This is a basic course in designing experiments and analyzing the resulting data. It is intended for engineers, physical/chemical scientists and scientists from other fields such as biotechnology and biology. The course deals with the types of experiments that are frequently conducted in industrial settings. The prerequisite background is a working knowledge of statistical methods. A formal course in engineering statistics at the level of IEE 380 is the official prerequisite, but this specific course isn’t essential. You will need to know how to compute and interpret the sample mean and standard deviation, have previous exposure to the normal distribution, be familiar with the concepts of testing hypotheses (the t-test, for example), constructing and interpreting a confidence interval, and model-fitting using the method of least squares. Most of these ideas will be reviewed as they are needed.
The course objective is to learn how to plan, design and conduct experiments efficiently and effectively, and analyze the resulting data to obtain objective conclusions. Both design and statistical analysis issues are discussed. Opportunities to use the principles taught in the course arise in all phases of engineering and scientific work, including technology development, new product design and development, process development, and manufacturing process improvement. Applications from various fields of engineering (including chemical, mechanical, electrical, materials science, industrial, etc.) will be illustrated throughout the course. Computer software packages (Design-Expert, JMP) to implement the methods presented will be illustrated extensively, and you will use these packages for homework assignments and the term project. Most problems are too tedious to work manually.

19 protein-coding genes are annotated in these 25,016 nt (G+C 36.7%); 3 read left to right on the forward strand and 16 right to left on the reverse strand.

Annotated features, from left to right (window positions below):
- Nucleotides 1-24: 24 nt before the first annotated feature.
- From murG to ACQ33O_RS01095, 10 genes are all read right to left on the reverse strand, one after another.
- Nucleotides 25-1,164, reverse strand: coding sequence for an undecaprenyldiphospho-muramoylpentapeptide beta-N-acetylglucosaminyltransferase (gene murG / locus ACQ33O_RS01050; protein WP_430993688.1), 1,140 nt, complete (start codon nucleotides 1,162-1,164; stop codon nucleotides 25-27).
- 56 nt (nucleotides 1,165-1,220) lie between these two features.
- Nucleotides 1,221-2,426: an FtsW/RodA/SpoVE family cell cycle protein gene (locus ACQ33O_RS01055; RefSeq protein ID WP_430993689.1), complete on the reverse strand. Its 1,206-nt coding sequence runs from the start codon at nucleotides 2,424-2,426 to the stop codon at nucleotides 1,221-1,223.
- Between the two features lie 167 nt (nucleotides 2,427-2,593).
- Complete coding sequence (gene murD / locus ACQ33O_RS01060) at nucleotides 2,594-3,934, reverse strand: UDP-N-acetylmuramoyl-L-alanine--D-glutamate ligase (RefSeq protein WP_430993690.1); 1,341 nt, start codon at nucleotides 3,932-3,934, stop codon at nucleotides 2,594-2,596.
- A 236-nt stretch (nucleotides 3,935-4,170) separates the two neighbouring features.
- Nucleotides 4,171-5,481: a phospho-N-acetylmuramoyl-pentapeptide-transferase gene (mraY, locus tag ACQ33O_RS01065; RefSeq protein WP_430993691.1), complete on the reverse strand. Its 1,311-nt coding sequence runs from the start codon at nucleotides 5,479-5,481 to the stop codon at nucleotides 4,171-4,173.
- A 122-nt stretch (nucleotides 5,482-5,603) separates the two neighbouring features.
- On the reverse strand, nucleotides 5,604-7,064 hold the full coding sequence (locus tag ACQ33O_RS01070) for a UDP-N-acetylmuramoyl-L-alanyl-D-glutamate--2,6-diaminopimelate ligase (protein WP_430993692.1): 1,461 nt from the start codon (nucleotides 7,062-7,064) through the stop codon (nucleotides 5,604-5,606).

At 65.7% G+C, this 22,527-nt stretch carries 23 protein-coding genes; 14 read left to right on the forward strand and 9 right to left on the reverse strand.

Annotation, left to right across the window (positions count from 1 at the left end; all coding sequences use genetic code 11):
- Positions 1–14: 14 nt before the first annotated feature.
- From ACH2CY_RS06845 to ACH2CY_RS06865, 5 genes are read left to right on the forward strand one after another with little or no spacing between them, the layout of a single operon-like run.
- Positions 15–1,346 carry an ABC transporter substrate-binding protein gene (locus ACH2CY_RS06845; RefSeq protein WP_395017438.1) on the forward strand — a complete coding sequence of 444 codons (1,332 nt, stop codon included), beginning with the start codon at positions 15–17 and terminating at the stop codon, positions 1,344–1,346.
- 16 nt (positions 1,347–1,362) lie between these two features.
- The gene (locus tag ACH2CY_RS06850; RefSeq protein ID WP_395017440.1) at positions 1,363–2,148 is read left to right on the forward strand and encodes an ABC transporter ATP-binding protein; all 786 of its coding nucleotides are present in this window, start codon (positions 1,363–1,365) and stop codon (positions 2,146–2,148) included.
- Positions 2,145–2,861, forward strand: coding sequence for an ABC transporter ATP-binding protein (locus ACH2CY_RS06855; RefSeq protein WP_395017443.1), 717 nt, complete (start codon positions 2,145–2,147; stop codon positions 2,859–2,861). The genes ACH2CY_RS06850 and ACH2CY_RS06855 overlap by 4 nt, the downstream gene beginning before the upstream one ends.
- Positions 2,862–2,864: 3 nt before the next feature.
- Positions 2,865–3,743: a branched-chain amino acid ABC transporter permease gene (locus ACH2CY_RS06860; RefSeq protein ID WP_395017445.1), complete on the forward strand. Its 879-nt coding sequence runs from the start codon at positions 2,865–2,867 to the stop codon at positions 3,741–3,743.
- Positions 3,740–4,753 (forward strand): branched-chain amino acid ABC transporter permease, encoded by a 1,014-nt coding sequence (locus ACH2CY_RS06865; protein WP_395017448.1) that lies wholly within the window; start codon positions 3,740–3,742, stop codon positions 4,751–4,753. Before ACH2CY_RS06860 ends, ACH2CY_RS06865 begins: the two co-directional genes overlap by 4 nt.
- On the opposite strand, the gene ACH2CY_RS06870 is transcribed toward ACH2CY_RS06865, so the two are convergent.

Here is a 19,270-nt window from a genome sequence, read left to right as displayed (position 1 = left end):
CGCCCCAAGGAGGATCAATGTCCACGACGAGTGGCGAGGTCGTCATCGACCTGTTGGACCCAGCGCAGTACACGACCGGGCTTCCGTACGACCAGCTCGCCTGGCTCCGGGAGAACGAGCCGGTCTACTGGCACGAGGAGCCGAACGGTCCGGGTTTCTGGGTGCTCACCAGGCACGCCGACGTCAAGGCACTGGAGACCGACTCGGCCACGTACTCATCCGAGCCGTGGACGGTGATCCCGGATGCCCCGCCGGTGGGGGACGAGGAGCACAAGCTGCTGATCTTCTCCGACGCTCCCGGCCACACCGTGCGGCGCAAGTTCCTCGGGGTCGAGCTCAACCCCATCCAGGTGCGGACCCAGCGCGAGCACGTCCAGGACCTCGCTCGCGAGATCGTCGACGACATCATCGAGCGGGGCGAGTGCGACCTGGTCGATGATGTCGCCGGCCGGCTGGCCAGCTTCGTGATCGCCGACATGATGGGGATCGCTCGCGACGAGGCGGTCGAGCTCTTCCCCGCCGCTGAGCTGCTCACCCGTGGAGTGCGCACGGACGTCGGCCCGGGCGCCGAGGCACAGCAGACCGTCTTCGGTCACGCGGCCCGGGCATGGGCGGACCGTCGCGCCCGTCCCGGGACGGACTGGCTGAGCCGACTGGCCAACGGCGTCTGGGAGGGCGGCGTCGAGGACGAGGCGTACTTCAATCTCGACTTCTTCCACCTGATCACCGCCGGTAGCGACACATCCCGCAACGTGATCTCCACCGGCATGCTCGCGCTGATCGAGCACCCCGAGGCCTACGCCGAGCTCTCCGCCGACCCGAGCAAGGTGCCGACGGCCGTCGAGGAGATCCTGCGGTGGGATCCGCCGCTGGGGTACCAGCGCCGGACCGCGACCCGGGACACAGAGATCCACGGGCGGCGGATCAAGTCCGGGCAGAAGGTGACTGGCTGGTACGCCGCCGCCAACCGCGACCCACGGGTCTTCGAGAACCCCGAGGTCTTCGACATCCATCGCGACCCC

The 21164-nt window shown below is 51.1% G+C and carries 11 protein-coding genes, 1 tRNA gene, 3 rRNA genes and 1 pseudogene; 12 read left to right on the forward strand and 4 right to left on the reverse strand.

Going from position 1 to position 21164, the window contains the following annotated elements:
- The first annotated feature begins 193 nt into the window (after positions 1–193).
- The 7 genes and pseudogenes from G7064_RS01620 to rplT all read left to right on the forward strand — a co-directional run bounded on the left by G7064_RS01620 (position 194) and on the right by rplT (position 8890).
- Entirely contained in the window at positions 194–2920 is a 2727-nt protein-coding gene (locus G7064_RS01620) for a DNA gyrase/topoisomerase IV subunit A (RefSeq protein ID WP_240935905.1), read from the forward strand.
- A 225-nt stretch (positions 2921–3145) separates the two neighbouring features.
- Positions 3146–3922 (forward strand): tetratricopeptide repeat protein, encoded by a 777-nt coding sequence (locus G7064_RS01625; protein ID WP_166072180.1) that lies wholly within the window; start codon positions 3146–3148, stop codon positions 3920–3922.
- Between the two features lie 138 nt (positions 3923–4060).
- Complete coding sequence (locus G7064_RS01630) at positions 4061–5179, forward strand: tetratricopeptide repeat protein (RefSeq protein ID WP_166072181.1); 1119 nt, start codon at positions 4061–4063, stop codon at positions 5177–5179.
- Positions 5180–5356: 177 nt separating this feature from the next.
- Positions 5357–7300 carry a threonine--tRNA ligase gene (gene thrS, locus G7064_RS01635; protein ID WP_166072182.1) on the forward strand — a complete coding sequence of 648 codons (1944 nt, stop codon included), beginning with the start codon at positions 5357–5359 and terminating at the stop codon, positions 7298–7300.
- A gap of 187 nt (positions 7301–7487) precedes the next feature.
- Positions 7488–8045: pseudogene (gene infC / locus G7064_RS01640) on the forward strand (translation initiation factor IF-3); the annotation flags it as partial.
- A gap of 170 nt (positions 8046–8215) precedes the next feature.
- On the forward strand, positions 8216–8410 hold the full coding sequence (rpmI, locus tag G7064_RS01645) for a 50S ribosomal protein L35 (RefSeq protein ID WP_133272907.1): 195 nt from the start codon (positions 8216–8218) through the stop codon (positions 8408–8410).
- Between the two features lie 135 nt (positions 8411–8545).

All experiments conducted by engineers and scientists are designed experiments; some of them are poorly designed, and others are well-designed. Well-designed experiments allow you to obtain reliable, valid results faster, easier, and with fewer resources than with poorly-designed experiments. You will learn how to plan, conduct and analyze experiments efficiently in this course. A well-designed experiment can lead to reduced development lead time for new processes and products, improved manufacturing process performance, and products that have superior function and reliability.
The course schedule and outline contains assigned reading topics from the textbook and suggested homework problems. I don’t collect or grade homework. Many of the assigned problems are worked in the student solutions manual. Please contact me or the course TAs if you have difficulty getting the correct answer or if you don’t understand the details of problem solution. The textbook contains a lot of worked examples. Making sure that you understand how those problems were solved is a good starting point for study. Please stay current with the lecture, reading material and homework – falling behind can have significantly bad consequences.
In addition to the textbook reading assignments you may also want to read some of the supplemental text material for each chapter. This material is found on the World Wide Web page for the book maintained by the publisher, John Wiley & Sons. See the text Preface for more details. The JMP and Design-Expert computer software packages can be used to solve most of the problems in the textbook.